The Huron River Water Trail, as reported by Concentrate back in May 2011, is a major initiative of RiverUp!
The public has a unique opportunity to come learn more about RiverUp! and its pilot efforts in Ann Arbor and Ypsilanti at a "River Up! Launch" on Tuesday, August 16, 1:30-2:30pm at Island Park in Ann Arbor. There will be light refreshments and live music. Congressman John D. Dingell, Ann Arbor Mayor John Hieftje, Ypsilanti Mayor Jerry Jung, HRWC Executive Director Laura Rubin, and Tom Woiwode, director of the Community Foundation for Southeast Michigan, will talk.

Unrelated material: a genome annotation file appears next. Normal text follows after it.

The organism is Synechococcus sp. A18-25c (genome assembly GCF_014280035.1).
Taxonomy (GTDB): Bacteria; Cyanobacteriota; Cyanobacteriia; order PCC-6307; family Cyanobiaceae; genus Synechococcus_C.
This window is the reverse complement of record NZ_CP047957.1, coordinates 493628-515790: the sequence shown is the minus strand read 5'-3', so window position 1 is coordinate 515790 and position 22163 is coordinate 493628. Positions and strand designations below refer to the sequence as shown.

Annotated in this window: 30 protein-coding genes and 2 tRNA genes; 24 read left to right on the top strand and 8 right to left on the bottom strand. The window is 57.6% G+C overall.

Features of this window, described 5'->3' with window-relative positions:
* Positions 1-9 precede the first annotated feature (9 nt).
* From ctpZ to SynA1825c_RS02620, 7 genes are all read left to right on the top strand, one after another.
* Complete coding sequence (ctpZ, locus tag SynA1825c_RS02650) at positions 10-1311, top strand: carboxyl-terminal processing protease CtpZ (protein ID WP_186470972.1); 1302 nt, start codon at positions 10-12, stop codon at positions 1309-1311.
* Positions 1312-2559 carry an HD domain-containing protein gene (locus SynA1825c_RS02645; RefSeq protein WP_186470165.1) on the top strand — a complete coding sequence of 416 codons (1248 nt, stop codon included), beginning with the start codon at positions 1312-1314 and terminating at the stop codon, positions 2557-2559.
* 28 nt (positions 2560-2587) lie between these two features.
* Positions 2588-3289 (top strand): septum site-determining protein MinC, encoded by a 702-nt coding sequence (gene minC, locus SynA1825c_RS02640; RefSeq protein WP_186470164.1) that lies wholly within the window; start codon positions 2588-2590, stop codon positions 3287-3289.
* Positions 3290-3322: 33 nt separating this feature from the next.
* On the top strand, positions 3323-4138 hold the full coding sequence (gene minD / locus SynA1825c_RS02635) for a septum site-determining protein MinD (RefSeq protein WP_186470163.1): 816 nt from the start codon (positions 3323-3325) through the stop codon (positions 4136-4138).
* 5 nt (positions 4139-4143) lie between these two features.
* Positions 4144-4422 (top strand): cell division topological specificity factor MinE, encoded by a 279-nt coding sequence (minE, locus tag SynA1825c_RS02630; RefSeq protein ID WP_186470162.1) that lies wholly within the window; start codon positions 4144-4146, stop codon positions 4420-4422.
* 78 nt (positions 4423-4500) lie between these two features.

The time has come for us all to RiverUp!
Posted By: Pam Labadie
Many Michiganders take water for granted. We think our water is abundant, that it is constantly replenished and ever flowing. Unfortunately, it's not that simple.
While our water supply might seem abundant, the facts tell a different story. Between 1950 and 2000, the U.S. population nearly doubled, while our use of water through public supplies more than tripled. According to the Unites States Environmental Protection Agency, at least 36 states anticipate some degree of water shortage by 2013. Even communities in the Chicago area face supply issues and are investing planning resources to ensure the availability of clean water for household and commercial use in decades to come.